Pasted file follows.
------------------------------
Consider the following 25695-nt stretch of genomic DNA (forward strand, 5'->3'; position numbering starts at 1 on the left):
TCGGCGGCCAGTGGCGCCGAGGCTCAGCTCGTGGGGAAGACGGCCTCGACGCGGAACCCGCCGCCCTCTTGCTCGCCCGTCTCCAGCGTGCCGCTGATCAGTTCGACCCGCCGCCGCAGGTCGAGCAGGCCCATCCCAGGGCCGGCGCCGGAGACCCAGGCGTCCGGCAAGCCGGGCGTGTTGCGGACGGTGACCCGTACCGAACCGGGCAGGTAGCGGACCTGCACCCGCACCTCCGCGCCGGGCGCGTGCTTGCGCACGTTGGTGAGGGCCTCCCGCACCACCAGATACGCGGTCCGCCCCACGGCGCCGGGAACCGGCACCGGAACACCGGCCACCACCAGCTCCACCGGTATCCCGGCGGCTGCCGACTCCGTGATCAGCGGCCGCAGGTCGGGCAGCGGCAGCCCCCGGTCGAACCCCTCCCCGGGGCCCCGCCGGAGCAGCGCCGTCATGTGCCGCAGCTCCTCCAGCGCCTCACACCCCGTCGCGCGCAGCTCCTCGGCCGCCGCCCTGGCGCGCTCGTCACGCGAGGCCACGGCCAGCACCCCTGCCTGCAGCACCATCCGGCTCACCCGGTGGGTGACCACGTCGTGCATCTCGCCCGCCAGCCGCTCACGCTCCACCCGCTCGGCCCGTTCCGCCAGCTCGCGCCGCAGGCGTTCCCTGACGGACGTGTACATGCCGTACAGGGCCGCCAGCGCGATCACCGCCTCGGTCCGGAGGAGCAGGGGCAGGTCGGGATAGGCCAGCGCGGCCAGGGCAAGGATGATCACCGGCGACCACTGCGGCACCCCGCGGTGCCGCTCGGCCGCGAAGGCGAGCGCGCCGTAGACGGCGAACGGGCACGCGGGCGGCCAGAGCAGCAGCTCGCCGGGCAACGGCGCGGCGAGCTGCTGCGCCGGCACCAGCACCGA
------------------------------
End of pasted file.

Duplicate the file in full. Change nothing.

Consider the following 25695-nt stretch of genomic DNA (forward strand, 5'->3'; position numbering starts at 1 on the left):
TCGGCGGCCAGTGGCGCCGAGGCTCAGCTCGTGGGGAAGACGGCCTCGACGCGGAACCCGCCGCCCTCTTGCTCGCCCGTCTCCAGCGTGCCGCTGATCAGTTCGACCCGCCGCCGCAGGTCGAGCAGGCCCATCCCAGGGCCGGCGCCGGAGACCCAGGCGTCCGGCAAGCCGGGCGTGTTGCGGACGGTGACCCGTACCGAACCGGGCAGGTAGCGGACCTGCACCCGCACCTCCGCGCCGGGCGCGTGCTTGCGCACGTTGGTGAGGGCCTCCCGCACCACCAGATACGCGGTCCGCCCCACGGCGCCGGGAACCGGCACCGGAACACCGGCCACCACCAGCTCCACCGGTATCCCGGCGGCTGCCGACTCCGTGATCAGCGGCCGCAGGTCGGGCAGCGGCAGCCCCCGGTCGAACCCCTCCCCGGGGCCCCGCCGGAGCAGCGCCGTCATGTGCCGCAGCTCCTCCAGCGCCTCACACCCCGTCGCGCGCAGCTCCTCGGCCGCCGCCCTGGCGCGCTCGTCACGCGAGGCCACGGCCAGCACCCCTGCCTGCAGCACCATCCGGCTCACCCGGTGGGTGACCACGTCGTGCATCTCGCCCGCCAGCCGCTCACGCTCCACCCGCTCGGCCCGTTCCGCCAGCTCGCGCCGCAGGCGTTCCCTGACGGACGTGTACATGCCGTACAGGGCCGCCAGCGCGATCACCGCCTCGGTCCGGAGGAGCAGGGGCAGGTCGGGATAGGCCAGCGCGGCCAGGGCAAGGATGATCACCGGCGACCACTGCGGCACCCCGCGGTGCCGCTCGGCCGCGAAGGCGAGCGCGCCGTAGACGGCGAACGGGCACGCGGGCGGCCAGAGCAGCAGCTCGCCGGGCAACGGCGCGGCGAGCTGCTGCGCCGGCACCAGCACCGA